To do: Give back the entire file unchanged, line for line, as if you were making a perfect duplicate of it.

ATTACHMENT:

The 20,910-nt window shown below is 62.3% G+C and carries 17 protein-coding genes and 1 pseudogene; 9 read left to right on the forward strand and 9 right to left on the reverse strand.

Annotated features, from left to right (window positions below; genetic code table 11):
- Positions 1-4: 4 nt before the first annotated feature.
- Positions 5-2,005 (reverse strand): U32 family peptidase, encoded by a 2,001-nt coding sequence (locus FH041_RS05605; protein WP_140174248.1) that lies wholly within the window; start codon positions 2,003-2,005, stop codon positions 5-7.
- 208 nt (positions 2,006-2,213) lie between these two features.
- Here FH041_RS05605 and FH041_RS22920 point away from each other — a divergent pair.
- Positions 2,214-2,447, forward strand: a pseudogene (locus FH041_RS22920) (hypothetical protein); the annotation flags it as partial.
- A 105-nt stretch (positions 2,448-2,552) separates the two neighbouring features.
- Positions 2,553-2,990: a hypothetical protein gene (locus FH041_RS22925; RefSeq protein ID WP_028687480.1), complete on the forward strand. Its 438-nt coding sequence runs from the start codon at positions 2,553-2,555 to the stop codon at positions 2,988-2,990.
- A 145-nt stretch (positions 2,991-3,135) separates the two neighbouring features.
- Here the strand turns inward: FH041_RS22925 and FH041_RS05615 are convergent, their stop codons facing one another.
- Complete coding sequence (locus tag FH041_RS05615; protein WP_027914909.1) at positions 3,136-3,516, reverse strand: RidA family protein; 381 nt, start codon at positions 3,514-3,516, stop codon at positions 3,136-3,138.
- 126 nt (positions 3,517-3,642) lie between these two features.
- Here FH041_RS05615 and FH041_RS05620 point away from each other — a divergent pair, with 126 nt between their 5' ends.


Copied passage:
The 20,910-nt window shown below is 62.3% G+C and carries 17 protein-coding genes and 1 pseudogene; 9 read left to right on the forward strand and 9 right to left on the reverse strand.

Annotated features, from left to right (window positions below; genetic code table 11):
- Positions 1-4: 4 nt before the first annotated feature.
- Positions 5-2,005 (reverse strand): U32 family peptidase, encoded by a 2,001-nt coding sequence (locus FH041_RS05605; protein WP_140174248.1) that lies wholly within the window; start codon positions 2,003-2,005, stop codon positions 5-7.
- 208 nt (positions 2,006-2,213) lie between these two features.
- Here FH041_RS05605 and FH041_RS22920 point away from each other — a divergent pair.
- Positions 2,214-2,447, forward strand: a pseudogene (locus FH041_RS22920) (hypothetical protein); the annotation flags it as partial.
- A 105-nt stretch (positions 2,448-2,552) separates the two neighbouring features.
- Positions 2,553-2,990: a hypothetical protein gene (locus FH041_RS22925; RefSeq protein ID WP_028687480.1), complete on the forward strand. Its 438-nt coding sequence runs from the start codon at positions 2,553-2,555 to the stop codon at positions 2,988-2,990.
- A 145-nt stretch (positions 2,991-3,135) separates the two neighbouring features.
- Here the strand turns inward: FH041_RS22925 and FH041_RS05615 are convergent, their stop codons facing one another.
- Complete coding sequence (locus tag FH041_RS05615; protein WP_027914909.1) at positions 3,136-3,516, reverse strand: RidA family protein; 381 nt, start codon at positions 3,514-3,516, stop codon at positions 3,136-3,138.
- 126 nt (positions 3,517-3,642) lie between these two features.
- Here FH041_RS05615 and FH041_RS05620 point away from each other — a divergent pair, with 126 nt between their 5' ends.